has been nominated by the New York State Commissioner of Education to the year-old Federal Green Ribbon Schools program, which recognizes schools that save energy and feature environmentally sustainable learning spaces.
The school, which was was designed by Patchogue architect Roger Smith, BBS Architects & Engineers, was one of only three schools that were nominated by Commissioner John B. King, from a field of 30 submissions.
"We are very proud of Commissioner King’s recognition of our project as one of the leading green schools in the state,” said Smith. "The innovative, healthy and environmentally responsible Hampton Bays Middle School is the result of a very close collaboration among the local community, parents, Hampton Bays Union Free School District and the design team.”
Superintendent of Hampton Bays Schools Lars Clemensen said, "Hampton Bays is humbled to be chosen as one of three finalists from New York State. When the Board of Education, faculty, staff, and community committed to making HBMS a 'green' school, I'm not sure that any of us really understood the full potential of having a school that is built healthier, run healthier, and now taught healthier than the vast majority of schools in our nation. Receiving this award is a testament to how far we've come in realizing that potential for our environment and a reminder of how far we can still go in educating, advocating, and sustaining."
The Hampton Bays Middle School, located at 70 Ponquogue Avenue, first opened it's doors in on Feb. 25, 2008 and since has recieved numerous green awards. It is a Green Project of Distinction winner in the Green Education Showcase and obtained the coveted silver recognition certification from the Leadership in Energy and Environmental Design system. In 2009, the Long Island Power Authority also recognized the middle school for the latter achievement with a rebate of $300,000 for efficiency measures.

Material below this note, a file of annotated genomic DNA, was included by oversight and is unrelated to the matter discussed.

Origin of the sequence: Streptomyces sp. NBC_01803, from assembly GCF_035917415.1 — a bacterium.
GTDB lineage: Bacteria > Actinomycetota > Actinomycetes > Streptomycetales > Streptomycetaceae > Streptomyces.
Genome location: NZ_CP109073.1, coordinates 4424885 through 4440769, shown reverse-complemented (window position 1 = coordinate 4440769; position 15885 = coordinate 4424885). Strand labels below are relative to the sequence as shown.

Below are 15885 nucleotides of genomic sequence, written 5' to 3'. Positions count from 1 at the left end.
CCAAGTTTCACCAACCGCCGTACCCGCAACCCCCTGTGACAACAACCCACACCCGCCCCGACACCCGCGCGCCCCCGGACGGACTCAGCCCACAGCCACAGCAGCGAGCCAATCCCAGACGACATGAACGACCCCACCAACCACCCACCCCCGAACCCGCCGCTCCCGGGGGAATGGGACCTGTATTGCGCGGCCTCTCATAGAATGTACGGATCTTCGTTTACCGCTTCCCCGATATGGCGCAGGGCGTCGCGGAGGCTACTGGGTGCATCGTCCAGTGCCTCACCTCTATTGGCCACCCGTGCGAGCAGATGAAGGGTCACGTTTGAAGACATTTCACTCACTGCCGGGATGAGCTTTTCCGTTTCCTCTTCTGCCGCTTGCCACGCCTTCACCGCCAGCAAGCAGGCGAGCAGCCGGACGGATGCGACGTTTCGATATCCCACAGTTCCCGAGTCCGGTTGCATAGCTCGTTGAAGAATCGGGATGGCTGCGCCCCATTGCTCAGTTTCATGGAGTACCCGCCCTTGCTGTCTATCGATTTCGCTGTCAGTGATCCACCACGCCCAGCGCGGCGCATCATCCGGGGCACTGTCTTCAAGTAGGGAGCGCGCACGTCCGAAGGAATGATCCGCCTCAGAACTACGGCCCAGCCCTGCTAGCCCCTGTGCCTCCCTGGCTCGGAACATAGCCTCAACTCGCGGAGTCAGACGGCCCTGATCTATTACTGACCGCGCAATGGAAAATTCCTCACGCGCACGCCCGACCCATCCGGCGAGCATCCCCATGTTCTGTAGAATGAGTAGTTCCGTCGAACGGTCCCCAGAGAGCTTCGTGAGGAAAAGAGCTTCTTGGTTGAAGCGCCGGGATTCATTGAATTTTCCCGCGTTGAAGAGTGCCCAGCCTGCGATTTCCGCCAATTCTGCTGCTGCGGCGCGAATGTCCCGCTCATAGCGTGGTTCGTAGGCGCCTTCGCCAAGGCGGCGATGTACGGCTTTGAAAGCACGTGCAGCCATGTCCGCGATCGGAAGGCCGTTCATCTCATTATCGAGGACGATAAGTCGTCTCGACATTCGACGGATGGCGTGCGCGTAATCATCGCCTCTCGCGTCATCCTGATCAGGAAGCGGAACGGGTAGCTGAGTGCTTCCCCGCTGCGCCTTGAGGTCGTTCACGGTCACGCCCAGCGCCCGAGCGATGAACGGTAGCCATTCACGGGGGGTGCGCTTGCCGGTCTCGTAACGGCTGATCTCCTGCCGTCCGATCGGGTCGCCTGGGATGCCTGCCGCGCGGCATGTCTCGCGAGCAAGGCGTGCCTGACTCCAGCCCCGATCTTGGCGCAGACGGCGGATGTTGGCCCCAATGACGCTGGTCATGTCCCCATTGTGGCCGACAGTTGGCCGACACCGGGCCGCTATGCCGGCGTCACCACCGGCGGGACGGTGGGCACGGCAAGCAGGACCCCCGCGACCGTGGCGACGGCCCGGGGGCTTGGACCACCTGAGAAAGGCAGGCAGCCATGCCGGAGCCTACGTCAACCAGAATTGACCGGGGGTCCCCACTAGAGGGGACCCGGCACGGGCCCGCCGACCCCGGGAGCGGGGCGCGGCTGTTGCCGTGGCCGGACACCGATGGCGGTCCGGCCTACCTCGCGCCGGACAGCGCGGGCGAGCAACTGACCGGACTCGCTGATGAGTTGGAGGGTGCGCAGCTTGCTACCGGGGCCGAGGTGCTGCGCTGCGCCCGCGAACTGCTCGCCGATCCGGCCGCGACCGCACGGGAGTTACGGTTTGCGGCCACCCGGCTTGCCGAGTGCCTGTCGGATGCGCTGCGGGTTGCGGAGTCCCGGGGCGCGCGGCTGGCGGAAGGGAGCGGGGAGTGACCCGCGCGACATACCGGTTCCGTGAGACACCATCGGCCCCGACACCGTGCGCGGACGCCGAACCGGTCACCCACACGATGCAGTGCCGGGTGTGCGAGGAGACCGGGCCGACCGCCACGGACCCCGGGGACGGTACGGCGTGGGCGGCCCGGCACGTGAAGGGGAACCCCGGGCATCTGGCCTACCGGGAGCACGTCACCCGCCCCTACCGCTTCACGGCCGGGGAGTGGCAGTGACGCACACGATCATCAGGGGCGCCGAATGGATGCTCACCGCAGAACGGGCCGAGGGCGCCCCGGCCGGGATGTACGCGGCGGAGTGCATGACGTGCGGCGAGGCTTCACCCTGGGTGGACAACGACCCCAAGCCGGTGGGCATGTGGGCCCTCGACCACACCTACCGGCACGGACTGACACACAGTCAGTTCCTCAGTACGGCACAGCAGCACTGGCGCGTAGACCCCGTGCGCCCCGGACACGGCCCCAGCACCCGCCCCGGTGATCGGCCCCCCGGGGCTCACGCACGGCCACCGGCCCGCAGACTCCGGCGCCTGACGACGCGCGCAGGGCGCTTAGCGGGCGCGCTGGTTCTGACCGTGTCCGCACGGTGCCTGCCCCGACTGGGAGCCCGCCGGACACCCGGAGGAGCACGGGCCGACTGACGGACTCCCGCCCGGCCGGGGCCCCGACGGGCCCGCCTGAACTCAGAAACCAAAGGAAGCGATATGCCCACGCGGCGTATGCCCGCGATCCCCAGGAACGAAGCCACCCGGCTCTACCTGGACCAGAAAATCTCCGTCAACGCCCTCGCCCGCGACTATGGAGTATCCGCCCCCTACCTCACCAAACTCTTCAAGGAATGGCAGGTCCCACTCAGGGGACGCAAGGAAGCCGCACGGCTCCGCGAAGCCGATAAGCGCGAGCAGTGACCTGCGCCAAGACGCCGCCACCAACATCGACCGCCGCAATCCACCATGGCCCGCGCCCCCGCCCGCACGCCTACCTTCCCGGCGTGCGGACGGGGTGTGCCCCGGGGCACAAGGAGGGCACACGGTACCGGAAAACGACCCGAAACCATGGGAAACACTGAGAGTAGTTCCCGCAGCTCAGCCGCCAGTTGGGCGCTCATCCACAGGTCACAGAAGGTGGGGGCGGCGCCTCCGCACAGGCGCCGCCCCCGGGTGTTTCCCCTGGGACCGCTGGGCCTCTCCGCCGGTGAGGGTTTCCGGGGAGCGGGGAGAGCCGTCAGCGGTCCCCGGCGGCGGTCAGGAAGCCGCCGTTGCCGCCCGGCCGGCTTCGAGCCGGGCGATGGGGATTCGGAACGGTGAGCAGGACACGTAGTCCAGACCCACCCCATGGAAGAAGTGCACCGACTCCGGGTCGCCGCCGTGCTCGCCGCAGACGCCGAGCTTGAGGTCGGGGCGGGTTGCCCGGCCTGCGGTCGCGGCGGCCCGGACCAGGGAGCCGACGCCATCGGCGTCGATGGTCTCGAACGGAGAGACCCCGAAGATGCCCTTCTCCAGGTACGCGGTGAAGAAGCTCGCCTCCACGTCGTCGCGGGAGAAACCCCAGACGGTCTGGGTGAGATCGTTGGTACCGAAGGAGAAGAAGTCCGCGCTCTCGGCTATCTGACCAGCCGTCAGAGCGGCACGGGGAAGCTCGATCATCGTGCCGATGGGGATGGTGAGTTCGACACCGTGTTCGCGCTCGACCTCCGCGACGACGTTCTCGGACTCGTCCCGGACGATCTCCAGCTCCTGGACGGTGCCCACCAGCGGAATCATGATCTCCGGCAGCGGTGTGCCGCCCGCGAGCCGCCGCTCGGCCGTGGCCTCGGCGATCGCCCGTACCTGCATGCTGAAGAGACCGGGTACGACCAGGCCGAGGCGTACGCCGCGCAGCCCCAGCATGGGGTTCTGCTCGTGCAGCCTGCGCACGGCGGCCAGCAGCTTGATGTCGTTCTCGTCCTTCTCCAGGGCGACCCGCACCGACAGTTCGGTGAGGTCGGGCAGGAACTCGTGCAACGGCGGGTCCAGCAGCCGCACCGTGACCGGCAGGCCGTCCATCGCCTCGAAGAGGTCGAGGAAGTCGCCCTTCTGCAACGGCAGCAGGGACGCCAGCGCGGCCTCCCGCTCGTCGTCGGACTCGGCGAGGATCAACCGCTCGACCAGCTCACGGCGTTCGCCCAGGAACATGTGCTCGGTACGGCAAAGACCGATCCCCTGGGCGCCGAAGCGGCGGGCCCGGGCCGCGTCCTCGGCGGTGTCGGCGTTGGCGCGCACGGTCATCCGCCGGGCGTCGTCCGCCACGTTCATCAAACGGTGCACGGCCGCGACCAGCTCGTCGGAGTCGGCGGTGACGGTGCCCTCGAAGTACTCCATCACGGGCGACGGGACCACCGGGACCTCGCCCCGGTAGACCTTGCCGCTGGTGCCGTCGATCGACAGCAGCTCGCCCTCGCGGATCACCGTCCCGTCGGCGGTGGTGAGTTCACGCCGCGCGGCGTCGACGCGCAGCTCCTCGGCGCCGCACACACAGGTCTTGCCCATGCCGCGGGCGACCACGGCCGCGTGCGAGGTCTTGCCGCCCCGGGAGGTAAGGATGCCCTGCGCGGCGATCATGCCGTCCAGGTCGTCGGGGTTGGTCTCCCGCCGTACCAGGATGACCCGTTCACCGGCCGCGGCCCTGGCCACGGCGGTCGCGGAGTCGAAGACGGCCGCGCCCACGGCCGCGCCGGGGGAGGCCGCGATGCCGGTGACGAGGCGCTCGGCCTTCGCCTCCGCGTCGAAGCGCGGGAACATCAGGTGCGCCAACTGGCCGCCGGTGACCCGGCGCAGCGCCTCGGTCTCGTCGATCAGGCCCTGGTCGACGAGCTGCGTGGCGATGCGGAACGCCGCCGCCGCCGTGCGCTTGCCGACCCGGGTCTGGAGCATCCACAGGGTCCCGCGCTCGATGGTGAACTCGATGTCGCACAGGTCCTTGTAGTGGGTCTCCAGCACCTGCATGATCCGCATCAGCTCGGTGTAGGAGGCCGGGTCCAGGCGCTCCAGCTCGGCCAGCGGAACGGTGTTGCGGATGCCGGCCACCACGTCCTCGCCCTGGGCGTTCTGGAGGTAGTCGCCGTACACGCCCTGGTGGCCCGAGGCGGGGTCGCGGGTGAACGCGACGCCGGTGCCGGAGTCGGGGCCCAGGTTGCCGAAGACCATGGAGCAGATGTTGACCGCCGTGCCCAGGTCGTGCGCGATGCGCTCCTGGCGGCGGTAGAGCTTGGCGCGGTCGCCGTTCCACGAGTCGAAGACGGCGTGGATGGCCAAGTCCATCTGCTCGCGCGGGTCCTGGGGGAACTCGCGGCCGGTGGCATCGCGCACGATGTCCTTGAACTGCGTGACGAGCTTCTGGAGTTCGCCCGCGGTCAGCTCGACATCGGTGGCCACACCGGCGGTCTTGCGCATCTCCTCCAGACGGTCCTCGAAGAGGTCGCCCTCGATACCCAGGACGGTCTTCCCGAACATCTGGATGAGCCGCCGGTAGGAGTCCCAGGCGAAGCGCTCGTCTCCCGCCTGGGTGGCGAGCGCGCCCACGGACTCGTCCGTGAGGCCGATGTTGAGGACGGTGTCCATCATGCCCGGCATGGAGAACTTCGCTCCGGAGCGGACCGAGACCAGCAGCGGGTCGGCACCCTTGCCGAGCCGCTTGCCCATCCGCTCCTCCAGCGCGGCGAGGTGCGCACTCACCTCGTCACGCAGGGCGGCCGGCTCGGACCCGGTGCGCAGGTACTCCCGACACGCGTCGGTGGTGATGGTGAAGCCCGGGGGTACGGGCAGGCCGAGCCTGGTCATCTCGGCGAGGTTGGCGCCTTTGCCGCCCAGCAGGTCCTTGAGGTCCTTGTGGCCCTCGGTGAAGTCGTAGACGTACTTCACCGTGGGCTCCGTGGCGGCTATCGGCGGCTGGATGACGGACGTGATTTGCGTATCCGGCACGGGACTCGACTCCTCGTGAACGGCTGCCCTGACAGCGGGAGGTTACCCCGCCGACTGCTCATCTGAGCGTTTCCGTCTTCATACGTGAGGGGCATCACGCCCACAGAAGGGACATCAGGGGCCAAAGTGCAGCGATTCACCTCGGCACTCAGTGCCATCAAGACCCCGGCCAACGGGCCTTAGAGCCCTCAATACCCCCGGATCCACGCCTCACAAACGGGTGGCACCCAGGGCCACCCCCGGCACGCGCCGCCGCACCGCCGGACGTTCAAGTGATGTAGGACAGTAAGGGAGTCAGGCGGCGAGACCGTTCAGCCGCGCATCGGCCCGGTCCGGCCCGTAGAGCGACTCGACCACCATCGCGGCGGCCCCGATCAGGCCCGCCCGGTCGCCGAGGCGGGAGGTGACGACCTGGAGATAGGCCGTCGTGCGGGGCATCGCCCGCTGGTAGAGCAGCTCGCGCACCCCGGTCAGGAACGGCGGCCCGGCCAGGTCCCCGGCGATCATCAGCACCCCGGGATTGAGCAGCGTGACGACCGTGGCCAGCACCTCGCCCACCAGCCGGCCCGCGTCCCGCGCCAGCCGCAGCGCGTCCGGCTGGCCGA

The 146,400-square-foot school, houses 800 students, grades five through eight in 30 classrooms. It was constructed under a $42 million bond that was approved by voters in March 2004.
On the 'green' side, the majority of materials used in the middle school's construction are made from recyclable and easily renewable materials: mold growth preventative materials, synthetic floors, and mold-resistant gypsum wall board were all utilized.
The lighting system for the school consists of hi-lumen low power lamps, reducing the lighting power density and cost of electricity and the classrooms are equipped with motion sensors to turn lights on and off to also conserve energy. These measures cut energy costs by an estimated 30 percent compared to the minimum New York State Energy Code requirements.
The building's design itself is equipped "state-of-the-art technology infrastructure" that includes Smart Boards in every classroom, wireless Internet services and sensor locks for security.
Program and curriculum offerings of the Hampton Bays Middle School also reflect the core mission of being environmental conscious.